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The Angel and the Author

CHAPTER XIII
[How to be Healthy and Unhappy.]
"They do say," remarked Mrs. Wilkins, as she took the cover off the dish and gave a
finishing polish to my plate with the cleanest corner of her apron, "that 'addicks,
leastways in May, ain't, strictly speaking, the safest of food. But then, if you listen to all
they say, it seems to me, we'd have to give up victuals altogether."
"The haddock, Mrs. Wilkins," I replied, "is a savoury and nourishing dish, the 'poor man's
steak' I believe it is commonly called. When I was younger, Mrs. Wilkins, they were
cheaper. For twopence one could secure a small specimen, for fourpence one of generous
proportions. In the halcyon days of youth, when one's lexicon contained not the word
failure (it has crept into later editions, Mrs. Wilkins, the word it was found was
occasionally needful), the haddock was of much comfort and support to me, a very
present help in time of trouble. In those days a kind friend, without intending it, nearly
brought about my death by slow starvation. I had left my umbrella in an omnibus, and the
season was rainy. The kind rich friend gave me a new umbrella; it was a rich man's
umbrella; we made an ill-assorted pair. Its handle was of ivory, imposing in appearance,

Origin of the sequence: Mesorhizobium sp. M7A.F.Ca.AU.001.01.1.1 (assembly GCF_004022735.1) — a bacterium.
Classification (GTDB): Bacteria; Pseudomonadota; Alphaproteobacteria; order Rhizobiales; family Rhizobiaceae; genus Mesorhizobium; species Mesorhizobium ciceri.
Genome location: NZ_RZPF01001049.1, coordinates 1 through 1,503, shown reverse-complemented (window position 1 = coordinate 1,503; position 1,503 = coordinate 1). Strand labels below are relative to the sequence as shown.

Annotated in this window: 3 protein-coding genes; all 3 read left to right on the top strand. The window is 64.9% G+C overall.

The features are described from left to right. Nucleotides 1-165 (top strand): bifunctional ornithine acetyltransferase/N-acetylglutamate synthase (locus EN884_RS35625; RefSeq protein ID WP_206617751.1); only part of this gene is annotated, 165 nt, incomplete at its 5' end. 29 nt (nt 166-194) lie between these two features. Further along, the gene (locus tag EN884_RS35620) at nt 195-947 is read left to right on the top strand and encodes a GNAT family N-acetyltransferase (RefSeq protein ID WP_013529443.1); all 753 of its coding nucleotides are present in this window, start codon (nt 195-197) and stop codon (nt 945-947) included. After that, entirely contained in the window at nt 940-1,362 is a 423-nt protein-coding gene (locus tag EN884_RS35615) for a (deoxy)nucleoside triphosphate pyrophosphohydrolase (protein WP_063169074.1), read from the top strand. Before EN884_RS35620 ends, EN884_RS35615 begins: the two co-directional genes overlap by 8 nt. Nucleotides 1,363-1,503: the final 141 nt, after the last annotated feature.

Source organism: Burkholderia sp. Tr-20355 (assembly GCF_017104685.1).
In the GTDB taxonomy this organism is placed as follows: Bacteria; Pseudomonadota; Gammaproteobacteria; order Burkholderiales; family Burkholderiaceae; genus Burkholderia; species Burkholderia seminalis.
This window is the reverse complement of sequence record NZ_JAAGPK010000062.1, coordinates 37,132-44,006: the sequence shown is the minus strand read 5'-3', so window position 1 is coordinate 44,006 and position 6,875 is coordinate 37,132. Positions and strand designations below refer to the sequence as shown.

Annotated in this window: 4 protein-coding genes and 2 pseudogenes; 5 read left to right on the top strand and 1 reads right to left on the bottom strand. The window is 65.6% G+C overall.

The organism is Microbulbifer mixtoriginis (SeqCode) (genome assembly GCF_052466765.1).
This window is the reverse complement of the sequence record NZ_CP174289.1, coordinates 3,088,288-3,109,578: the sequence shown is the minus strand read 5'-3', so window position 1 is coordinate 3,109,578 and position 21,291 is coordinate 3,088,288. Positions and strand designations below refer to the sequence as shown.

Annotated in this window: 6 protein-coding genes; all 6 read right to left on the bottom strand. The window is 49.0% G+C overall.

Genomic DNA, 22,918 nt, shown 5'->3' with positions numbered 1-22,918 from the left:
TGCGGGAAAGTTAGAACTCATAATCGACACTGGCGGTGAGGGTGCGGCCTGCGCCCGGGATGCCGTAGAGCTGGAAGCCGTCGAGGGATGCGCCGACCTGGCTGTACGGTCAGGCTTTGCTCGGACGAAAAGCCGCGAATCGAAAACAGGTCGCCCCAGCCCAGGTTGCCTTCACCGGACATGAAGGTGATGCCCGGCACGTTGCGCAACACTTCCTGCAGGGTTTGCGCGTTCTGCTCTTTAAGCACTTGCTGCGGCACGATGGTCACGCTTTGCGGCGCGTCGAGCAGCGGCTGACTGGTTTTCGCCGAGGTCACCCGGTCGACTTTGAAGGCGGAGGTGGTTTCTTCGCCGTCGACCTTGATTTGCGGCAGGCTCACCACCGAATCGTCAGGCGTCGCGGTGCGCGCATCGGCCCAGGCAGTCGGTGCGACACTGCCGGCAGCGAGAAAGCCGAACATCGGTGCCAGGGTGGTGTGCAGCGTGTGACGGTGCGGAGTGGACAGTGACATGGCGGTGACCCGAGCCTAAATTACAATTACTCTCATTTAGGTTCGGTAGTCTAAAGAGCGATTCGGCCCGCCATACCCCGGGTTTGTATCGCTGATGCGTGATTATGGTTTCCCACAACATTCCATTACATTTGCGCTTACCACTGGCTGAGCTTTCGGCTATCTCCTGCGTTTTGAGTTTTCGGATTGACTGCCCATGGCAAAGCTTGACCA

ornamented with a golden snake.
[The unsympathetic Umbrella.]
"Following my own judgment I should have pawned that umbrella, purchased one more
suited to my state in life, and 'blued' the difference. But I was fearful of offending my one
respectable acquaintance, and for weeks struggled on, hampered by this plutocratic
appendage. The humble haddock was denied to me. Tied to this imposing umbrella, how
could I haggle with fishmongers for haddocks. At first sight of me--or, rather, of my
umbrella--they flew to icy cellars, brought up for my inspection soles at eighteenpence a
pound, recommended me prime parts of salmon, which my landlady would have fried in
a pan reeking with the mixed remains of pork chops, rashers of bacon and cheese. It was
closed to me, the humble coffee shop, where for threepence I could have strengthened my
soul with half a pint of cocoa and four "doorsteps"--satisfactory slices of bread smeared
with a yellow grease that before the days of County Council inspectors they called butter.
You know of them, Mrs. Wilkins? At sight of such nowadays I should turn up my jaded
nose. But those were the days of my youth, Mrs. Wilkins. The scent of a thousand hopes
was in my nostrils: so they smelt good to me. The fourpenny beefsteak pie, satisfying to
the verge of repletion; the succulent saveloy, were not for the owner of the ivory-handled
umbrella. On Mondays and Tuesdays, perhaps, I could enjoy life at the rate of five
hundred a year--clean serviette a penny extra, and twopence to the waiter, whose income
must have been at least four times my own. But from Wednesday to Saturday I had to
wander in the wilderness of back streets and silent squares dinnerless, where there were
not even to be found locusts and wild honey.
 
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